Tips to Reinvigorate Your Business

By Christopher Freeburn

Getting customers to spend money is the most important task of any small business owner. This is true regardless of whether the overall economy is booming or not. Here are a number of tips to boost your business's revenues.

Offer Outstanding Customer Service. "Ninety-five percent of all business owners believe that their companies are exceeding customer expectations in terms of service," says John Tschohl, president of the Service Quality Institute. Unfortunately, he adds, that is far from the truth. Indeed, lousy service and poor communication ranks as one of the top consumer complaints and dissatisfied consumers generally do not make repeat customers. Worse, they tend to complain to their friends and neighbors about their bad or lackluster experiences. In fact, some consumer research has found that dissatisfied customers tell anywhere from three to five times as many friends and family about a bad business experience than they do a good one. And now with the advent of online ratings and social media sites like Facebook, Yelp and Twitter, respectively, one frustrated customer can magnify their voice even further and possibly deal your business's reputation a crippling blow. In a competitive economy, you don't need that kind of corrosive brand "badvertising." In fact, Tschohl calls good customer service "a matter of survival" these days.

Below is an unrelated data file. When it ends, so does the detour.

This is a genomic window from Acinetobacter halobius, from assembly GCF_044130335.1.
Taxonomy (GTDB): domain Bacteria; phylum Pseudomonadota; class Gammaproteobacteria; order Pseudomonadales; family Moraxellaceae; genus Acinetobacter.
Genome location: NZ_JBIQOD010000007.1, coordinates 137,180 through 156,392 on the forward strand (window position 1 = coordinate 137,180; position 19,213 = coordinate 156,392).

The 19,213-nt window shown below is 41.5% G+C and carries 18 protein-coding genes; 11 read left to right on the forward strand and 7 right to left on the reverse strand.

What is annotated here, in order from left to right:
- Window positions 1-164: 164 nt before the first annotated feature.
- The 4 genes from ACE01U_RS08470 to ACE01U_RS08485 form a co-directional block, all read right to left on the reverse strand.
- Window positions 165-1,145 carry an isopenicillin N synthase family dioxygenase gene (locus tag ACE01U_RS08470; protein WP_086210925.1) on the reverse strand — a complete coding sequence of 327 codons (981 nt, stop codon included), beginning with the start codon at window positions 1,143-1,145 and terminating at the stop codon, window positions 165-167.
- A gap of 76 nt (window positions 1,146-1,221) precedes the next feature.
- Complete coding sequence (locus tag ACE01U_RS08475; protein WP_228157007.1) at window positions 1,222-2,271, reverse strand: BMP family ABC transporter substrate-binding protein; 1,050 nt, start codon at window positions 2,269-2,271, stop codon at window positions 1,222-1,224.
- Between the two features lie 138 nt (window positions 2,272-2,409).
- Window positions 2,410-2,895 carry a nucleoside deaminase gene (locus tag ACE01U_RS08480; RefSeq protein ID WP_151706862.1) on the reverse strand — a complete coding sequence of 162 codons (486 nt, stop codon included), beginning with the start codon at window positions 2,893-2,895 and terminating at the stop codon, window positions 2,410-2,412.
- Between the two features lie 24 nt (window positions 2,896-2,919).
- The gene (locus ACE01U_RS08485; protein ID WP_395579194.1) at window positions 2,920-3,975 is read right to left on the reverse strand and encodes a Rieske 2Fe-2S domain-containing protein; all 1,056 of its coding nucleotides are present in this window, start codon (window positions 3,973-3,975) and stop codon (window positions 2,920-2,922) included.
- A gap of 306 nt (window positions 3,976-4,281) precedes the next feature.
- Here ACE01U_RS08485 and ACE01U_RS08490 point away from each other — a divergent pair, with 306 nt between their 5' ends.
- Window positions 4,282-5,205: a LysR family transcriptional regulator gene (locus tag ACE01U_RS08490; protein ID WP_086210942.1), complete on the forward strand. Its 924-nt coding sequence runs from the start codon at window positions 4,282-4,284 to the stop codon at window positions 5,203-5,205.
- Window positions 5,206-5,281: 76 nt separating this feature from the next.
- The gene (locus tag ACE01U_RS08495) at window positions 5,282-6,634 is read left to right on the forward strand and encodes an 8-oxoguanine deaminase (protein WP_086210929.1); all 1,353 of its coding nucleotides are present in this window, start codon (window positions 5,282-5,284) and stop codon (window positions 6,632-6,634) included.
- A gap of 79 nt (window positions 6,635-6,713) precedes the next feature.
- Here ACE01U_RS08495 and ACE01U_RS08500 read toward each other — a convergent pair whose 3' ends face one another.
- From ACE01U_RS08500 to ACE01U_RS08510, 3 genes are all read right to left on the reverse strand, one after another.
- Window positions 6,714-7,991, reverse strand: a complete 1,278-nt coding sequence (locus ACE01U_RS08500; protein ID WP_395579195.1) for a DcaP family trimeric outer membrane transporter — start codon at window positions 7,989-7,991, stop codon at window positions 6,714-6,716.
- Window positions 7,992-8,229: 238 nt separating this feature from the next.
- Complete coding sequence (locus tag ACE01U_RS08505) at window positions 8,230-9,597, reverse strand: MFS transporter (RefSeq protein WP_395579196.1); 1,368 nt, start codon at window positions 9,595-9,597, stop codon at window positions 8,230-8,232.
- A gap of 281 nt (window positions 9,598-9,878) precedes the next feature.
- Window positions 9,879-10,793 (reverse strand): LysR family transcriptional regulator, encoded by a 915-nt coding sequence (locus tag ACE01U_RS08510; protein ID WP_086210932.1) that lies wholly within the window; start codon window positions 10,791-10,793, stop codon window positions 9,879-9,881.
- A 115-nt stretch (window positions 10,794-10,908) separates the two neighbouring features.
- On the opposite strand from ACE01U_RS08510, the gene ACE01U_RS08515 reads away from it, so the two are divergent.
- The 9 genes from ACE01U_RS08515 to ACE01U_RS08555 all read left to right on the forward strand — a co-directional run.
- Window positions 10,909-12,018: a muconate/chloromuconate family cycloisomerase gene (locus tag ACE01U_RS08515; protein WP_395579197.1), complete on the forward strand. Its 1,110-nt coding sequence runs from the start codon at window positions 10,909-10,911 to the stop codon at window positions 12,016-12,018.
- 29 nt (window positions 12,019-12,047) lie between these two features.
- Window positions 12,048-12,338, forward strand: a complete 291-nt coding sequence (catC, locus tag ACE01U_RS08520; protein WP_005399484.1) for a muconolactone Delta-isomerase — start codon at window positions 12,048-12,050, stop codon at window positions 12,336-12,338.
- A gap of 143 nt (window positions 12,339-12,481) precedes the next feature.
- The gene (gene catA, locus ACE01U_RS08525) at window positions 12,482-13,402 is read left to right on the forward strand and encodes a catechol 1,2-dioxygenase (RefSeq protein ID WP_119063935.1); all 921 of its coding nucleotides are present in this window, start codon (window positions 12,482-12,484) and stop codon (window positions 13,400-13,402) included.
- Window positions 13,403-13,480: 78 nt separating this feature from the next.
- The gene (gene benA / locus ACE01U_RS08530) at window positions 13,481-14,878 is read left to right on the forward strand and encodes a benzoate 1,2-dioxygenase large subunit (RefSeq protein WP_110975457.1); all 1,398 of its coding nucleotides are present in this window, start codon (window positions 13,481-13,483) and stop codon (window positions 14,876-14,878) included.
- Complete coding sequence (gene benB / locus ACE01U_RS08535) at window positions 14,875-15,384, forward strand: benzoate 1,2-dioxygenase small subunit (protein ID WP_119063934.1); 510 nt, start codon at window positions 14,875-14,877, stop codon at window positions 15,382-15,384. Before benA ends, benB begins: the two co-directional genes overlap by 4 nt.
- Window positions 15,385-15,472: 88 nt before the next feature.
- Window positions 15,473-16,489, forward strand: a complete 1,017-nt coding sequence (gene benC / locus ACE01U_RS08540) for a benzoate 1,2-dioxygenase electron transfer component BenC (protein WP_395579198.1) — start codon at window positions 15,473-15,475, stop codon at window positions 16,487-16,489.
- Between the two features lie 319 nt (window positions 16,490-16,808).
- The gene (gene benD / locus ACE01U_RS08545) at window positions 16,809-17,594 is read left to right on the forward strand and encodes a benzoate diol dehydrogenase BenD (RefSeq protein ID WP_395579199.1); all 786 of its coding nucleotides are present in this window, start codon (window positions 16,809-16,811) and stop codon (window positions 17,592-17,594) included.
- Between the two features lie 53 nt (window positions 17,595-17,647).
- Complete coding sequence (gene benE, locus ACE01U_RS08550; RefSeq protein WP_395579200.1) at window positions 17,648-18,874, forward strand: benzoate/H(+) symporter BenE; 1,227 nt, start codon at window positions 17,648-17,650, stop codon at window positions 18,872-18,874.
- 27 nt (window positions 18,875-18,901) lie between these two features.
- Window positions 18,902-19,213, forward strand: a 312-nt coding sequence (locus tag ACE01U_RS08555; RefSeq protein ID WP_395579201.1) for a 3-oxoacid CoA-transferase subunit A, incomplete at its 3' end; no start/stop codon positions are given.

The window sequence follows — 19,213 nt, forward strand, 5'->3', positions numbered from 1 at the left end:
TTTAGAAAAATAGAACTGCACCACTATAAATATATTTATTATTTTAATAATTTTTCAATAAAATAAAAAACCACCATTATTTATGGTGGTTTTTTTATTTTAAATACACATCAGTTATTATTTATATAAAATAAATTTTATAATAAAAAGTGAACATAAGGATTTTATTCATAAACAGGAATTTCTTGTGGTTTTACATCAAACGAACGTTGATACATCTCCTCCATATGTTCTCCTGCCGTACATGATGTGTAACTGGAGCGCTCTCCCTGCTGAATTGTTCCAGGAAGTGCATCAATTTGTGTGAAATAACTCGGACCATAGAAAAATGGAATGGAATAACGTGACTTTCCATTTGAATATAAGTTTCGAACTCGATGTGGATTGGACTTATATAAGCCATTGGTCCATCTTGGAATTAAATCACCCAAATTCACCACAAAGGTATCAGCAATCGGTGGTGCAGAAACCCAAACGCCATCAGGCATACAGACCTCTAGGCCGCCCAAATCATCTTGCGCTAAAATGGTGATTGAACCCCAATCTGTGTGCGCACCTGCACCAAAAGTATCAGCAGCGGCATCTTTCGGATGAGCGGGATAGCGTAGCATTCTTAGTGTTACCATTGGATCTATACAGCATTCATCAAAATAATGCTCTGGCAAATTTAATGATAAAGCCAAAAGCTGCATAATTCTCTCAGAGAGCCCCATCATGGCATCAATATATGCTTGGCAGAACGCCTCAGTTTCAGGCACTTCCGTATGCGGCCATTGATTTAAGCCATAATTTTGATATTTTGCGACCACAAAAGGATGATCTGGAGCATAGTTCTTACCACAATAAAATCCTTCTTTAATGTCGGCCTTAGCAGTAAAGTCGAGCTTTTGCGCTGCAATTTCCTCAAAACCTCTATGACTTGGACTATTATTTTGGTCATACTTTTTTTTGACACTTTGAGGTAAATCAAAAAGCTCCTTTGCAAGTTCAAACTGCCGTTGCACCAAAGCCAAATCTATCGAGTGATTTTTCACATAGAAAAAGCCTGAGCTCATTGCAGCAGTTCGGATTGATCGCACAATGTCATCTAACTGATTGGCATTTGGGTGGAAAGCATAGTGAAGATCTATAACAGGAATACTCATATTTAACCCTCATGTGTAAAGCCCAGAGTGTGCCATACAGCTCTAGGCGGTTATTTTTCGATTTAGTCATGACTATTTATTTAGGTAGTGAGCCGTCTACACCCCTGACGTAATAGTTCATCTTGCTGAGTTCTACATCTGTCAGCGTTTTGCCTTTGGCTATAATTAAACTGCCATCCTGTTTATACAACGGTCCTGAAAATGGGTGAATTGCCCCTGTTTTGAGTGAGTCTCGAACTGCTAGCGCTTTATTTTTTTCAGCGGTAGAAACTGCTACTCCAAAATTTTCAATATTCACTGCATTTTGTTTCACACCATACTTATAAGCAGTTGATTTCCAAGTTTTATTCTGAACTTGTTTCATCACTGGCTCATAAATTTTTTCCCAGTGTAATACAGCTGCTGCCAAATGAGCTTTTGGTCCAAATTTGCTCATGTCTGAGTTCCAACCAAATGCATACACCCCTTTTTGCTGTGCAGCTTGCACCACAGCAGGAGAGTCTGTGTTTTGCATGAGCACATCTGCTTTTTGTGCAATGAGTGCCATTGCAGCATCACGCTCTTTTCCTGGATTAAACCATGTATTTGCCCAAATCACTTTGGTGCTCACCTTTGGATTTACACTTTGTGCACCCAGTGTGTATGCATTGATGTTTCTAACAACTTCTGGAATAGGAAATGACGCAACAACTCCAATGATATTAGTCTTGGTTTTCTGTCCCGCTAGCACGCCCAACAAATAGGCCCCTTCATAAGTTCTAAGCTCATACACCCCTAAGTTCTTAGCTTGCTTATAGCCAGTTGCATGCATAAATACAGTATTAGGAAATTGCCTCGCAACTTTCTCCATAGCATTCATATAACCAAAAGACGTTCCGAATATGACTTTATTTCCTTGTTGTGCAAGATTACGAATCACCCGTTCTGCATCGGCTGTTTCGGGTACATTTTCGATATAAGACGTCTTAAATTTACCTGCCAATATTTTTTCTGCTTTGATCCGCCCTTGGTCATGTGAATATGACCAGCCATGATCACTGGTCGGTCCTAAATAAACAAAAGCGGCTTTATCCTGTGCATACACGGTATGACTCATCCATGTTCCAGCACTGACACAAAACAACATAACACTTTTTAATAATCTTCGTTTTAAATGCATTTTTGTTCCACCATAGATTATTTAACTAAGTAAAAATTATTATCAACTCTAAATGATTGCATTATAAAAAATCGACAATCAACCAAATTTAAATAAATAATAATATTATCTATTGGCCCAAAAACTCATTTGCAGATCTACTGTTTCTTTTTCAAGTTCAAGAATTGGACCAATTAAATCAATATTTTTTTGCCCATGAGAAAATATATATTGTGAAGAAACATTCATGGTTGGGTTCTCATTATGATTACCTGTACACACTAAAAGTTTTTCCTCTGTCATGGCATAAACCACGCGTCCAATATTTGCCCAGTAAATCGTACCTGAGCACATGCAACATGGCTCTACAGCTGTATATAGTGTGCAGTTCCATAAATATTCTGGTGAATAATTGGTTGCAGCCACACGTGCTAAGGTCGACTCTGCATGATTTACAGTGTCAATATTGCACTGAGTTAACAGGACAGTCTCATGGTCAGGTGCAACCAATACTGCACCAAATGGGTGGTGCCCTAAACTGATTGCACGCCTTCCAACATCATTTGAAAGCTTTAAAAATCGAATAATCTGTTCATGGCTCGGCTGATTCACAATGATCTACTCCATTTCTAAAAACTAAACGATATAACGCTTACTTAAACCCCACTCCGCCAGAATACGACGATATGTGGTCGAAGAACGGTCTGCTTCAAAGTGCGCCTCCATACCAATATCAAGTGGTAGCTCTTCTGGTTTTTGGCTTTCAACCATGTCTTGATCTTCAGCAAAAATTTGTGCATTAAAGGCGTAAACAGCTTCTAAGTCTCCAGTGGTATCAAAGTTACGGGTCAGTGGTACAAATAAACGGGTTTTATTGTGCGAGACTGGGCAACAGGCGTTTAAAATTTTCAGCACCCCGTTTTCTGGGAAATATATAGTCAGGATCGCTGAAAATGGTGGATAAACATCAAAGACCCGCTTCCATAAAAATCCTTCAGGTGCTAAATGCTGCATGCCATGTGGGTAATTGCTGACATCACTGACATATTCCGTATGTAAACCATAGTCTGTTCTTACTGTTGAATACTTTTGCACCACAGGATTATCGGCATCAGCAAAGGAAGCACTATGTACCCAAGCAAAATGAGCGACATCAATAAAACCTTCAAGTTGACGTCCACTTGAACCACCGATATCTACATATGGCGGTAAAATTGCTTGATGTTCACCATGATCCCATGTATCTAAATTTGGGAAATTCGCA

Make customer service a focus from the top down. Don't just rely on your sales people or customer representatives. Senior managers and company owners must be just as focused. Lead by example. Hire carefully. Not everyone is temperamentally suited for dealing with customers. Make sure the people you hire are capable of dealing with upset customers without losing their cool. Remove any employees who are inattentive to customer needs. Train your employees. Make sure your employees know your customer service goals and have been fully trained in how to handle dissatisfied customers. All company policies for dealing with customer issues should be clearly stated and understood by employees. Your employees must understand how important customer service is to the company's success. Know your customers. Talk directly with your customers about their experience dealing with your firm. Find out who they are and what you can do to improve their experience with your company. Provide methods for them to leave feedback.